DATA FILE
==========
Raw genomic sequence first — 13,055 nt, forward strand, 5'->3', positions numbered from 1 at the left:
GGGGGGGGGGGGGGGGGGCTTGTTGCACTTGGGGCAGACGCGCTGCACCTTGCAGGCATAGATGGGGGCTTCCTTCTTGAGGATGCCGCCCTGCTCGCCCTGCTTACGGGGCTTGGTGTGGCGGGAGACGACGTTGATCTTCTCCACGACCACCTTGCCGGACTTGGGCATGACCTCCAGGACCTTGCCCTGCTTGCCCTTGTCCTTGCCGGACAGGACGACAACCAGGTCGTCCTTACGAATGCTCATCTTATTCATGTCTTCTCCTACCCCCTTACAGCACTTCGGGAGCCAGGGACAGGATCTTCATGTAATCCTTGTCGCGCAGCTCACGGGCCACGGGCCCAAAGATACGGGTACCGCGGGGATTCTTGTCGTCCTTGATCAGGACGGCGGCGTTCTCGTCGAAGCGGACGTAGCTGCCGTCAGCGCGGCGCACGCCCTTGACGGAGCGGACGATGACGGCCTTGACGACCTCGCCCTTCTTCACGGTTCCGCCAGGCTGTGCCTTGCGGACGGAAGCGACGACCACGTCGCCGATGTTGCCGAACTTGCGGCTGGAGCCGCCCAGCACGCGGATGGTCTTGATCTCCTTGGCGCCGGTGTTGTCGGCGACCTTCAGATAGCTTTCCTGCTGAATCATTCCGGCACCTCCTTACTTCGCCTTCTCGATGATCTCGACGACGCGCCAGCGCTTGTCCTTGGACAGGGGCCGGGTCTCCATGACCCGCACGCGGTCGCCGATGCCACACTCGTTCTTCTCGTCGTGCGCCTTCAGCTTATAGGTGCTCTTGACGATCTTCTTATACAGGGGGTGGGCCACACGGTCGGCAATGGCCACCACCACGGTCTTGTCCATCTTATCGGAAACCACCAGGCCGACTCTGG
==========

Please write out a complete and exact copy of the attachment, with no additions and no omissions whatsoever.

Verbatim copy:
Raw genomic sequence first — 13,055 nt, forward strand, 5'->3', positions numbered from 1 at the left:
GGGGGGGGGGGGGGGGGGCTTGTTGCACTTGGGGCAGACGCGCTGCACCTTGCAGGCATAGATGGGGGCTTCCTTCTTGAGGATGCCGCCCTGCTCGCCCTGCTTACGGGGCTTGGTGTGGCGGGAGACGACGTTGATCTTCTCCACGACCACCTTGCCGGACTTGGGCATGACCTCCAGGACCTTGCCCTGCTTGCCCTTGTCCTTGCCGGACAGGACGACAACCAGGTCGTCCTTACGAATGCTCATCTTATTCATGTCTTCTCCTACCCCCTTACAGCACTTCGGGAGCCAGGGACAGGATCTTCATGTAATCCTTGTCGCGCAGCTCACGGGCCACGGGCCCAAAGATACGGGTACCGCGGGGATTCTTGTCGTCCTTGATCAGGACGGCGGCGTTCTCGTCGAAGCGGACGTAGCTGCCGTCAGCGCGGCGCACGCCCTTGACGGAGCGGACGATGACGGCCTTGACGACCTCGCCCTTCTTCACGGTTCCGCCAGGCTGTGCCTTGCGGACGGAAGCGACGACCACGTCGCCGATGTTGCCGAACTTGCGGCTGGAGCCGCCCAGCACGCGGATGGTCTTGATCTCCTTGGCGCCGGTGTTGTCGGCGACCTTCAGATAGCTTTCCTGCTGAATCATTCCGGCACCTCCTTACTTCGCCTTCTCGATGATCTCGACGACGCGCCAGCGCTTGTCCTTGGACAGGGGCCGGGTCTCCATGACCCGCACGCGGTCGCCGATGCCACACTCGTTCTTCTCGTCGTGCGCCTTCAGCTTATAGGTGCTCTTGACGATCTTCTTATACAGGGGGTGGGCCACACGGTCGGCAATGGCCACCACCACGGTCTTGTCCATCTTATCGGAAACCACCAGGCCGACTCTGG